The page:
It always felt ironic that her mother pretended to be her protector from the words of other children when her words were the ones that slid into the hollow spaces between Lena’s ribs like a dagger.
As her parents turn to leave the bedroom, the veil flits shut, severing the connection. Though there is such pain in the remembering, Lena stands at the darkened mirror until her feet go numb, hoping for just one more glimpse.
Crystalline tapestries of ice form on her arms, and when she finally moves, they break off and flake to wet floor. She must keep moving. There’s one mirror she has yet to find. She passes what feels like hundreds until the smell of him makes her smile.
Newports and McDonald’s fries and pot.
He’s sitting on the toy-strewn floor in the upstairs bathroom of his parents’ house. The shower curtain is adorned with the Marvel characters his younger brothers love. He looks wrong in the brightly lit space. A dark shape in chains and black jeans. His head is tucked into his knees, and Lena watches his shoulders heave.
She presses herself against the mirror, wanting to wrap him in her arms like he did all those times for her. He told her he could take her pain away, and he did for a while.
The first time they snorted oxy together, he leaned his huge body back on the basement couch and pulled her with him, telling her she was beautiful as a wave of acceptance crashed over her. She had never felt so seen. Felt so right, just as she was.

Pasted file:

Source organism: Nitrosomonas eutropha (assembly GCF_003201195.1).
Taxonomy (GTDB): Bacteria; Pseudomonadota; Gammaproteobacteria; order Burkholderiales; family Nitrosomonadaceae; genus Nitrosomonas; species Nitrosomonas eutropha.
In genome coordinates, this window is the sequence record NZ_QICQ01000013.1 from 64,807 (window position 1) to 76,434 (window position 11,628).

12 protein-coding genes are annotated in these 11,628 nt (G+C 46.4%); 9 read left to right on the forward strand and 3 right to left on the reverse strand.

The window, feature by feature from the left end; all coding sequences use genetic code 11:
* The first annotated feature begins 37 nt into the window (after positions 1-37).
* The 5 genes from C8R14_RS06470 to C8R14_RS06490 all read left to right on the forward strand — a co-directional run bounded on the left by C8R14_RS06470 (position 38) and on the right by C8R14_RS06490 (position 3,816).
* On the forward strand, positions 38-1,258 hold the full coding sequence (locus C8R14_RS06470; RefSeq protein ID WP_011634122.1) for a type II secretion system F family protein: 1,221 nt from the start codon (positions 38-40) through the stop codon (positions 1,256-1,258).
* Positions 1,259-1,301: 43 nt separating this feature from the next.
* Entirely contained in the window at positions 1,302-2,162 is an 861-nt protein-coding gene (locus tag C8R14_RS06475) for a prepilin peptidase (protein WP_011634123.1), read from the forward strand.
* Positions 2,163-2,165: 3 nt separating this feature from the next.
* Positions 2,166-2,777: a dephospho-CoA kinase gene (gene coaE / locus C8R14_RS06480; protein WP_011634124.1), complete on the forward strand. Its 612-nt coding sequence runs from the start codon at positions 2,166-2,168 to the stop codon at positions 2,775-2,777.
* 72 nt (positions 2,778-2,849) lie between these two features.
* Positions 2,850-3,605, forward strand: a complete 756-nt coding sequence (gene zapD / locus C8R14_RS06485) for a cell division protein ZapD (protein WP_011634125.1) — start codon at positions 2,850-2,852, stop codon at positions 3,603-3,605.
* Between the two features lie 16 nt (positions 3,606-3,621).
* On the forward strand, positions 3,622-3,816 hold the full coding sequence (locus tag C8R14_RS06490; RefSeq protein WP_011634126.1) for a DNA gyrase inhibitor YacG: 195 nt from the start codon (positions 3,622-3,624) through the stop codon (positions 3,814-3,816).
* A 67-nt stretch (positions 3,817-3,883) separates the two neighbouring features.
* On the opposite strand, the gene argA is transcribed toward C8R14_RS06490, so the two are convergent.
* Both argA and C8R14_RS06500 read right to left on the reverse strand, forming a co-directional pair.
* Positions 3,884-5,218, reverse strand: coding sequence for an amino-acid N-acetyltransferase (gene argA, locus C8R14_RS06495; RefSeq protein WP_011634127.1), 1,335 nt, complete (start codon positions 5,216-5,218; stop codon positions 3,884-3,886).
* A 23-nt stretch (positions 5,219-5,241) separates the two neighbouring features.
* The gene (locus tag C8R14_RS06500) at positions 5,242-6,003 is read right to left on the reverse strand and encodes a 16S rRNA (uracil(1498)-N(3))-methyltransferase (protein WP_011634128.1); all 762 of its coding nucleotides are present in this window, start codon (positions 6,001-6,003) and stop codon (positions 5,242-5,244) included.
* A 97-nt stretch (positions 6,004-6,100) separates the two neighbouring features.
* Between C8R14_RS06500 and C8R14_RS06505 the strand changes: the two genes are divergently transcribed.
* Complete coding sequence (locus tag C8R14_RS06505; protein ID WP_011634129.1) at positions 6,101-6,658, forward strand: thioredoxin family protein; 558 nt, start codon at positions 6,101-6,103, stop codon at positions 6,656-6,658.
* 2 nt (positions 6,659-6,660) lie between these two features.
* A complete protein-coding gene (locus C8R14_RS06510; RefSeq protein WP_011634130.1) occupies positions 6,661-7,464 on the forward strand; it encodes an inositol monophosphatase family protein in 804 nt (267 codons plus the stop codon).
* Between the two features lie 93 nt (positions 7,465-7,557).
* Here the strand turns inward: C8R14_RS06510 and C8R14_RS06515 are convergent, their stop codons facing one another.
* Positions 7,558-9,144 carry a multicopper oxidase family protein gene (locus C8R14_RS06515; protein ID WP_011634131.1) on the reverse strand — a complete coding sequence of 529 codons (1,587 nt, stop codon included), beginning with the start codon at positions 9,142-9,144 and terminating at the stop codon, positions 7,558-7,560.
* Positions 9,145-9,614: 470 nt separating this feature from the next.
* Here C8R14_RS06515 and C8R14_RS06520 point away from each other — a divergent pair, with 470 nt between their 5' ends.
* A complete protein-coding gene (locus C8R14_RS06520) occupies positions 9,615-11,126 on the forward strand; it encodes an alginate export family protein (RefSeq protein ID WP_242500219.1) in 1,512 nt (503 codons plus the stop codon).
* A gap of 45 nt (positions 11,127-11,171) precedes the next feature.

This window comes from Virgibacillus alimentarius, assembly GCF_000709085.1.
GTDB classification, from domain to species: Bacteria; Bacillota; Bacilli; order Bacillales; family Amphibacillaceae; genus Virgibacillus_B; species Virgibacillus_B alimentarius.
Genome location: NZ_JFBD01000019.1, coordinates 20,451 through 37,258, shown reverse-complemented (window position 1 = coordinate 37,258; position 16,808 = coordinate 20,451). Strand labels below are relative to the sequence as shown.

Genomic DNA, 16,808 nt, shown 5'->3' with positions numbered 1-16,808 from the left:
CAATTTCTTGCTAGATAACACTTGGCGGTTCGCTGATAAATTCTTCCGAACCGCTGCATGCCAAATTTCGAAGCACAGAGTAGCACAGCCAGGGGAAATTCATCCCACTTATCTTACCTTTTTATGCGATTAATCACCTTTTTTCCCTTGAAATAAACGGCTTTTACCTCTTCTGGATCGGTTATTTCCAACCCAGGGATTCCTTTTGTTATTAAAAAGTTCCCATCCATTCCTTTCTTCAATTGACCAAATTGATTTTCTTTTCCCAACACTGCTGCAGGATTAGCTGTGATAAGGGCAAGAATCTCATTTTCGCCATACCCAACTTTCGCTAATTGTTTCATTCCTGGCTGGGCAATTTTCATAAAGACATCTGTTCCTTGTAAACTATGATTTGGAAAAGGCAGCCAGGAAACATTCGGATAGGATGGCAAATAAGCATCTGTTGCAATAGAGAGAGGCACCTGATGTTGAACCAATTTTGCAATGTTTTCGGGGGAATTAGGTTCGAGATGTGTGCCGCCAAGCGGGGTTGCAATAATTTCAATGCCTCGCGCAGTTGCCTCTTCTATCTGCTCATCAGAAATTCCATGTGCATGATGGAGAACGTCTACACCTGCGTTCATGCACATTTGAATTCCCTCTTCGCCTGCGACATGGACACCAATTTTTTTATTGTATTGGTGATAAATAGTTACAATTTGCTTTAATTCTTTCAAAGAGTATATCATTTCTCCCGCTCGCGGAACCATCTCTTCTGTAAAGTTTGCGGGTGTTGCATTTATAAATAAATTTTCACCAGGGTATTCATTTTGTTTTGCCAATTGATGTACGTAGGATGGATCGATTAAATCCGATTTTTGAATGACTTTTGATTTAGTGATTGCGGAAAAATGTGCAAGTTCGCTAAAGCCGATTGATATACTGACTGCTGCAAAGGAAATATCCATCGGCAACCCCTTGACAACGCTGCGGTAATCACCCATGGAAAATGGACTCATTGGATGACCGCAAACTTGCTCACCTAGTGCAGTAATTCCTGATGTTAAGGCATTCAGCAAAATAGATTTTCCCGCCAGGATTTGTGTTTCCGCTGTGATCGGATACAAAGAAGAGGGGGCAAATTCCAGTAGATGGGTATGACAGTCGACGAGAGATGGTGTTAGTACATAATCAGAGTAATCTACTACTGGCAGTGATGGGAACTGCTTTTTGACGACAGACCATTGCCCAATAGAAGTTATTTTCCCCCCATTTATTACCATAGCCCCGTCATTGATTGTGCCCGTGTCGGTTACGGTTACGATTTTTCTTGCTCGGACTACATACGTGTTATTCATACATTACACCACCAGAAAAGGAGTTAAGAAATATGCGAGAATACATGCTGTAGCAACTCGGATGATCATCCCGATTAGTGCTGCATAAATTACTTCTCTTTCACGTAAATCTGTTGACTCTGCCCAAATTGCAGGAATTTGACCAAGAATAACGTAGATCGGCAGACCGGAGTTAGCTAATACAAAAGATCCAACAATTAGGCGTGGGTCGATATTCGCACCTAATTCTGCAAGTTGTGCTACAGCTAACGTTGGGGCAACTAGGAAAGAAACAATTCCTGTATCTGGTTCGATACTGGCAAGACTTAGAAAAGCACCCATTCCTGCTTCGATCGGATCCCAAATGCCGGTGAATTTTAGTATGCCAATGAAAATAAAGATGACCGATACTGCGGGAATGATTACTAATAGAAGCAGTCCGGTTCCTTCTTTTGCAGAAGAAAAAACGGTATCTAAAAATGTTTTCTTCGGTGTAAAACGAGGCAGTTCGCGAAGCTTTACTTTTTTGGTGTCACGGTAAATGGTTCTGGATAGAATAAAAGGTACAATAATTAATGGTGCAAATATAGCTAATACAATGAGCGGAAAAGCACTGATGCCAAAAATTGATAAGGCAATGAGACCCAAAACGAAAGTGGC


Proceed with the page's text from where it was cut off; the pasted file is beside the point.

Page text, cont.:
He told her slamming it would be even better. He’d done it a few times. He would show her how. Not oxy, though. Heroin would be better. Cheaper.
How could he have known it was fentanyl? He nodded off before her heart stopped, his huge body the only protection from the tainted poison. He held her in his limp arms as she grew cold.
His pain now is a confirmation that he truly loved her. That he misses her. She could stay and watch his grief forever. Let the ice freeze her in place. Would that be so bad?
But Andrew is moving. Restless. He doesn’t look at the mirror as he washes the tears from his scruffy face. There’s a faint click of the light as he leaves, then the deepest darkness.
Standing there, waiting for Andrew to return, feels like the most natural thing in the world. But Lena feels like she’s been pulled from a frozen lake in the dead of winter, and that’s got to be bad. It’s difficult to lift her boots, to keep walking, but she does. Maybe she should go back and find her parents. Or Nana.
Through frosted eyelashes, Lena spies a door at the very end of the hallway. Warm light spills from the edges and dances toward her like an invitation.
Through that door, Lena can leave the House of Mourning, but she does not know what lies on the other side. Or she could stay. It would be so easy to stay, her body already stiff and yearning for rest. But what would she do? Watch her parents grow old and die? Watch Andrew move on?
Before she registers that her heavy feet have taken her there, her hand closes around the brass knob. It doesn’t matter what’s on the other side. She can’t stay here. Can’t haunt this grim, lonely place hoping for a glimpse of her past. That life is gone.
What waits on the other side of the door could be nothing, but it could also be everything. Lena pulls it open and walks through into starlight.
© 2023 Dana Vickerson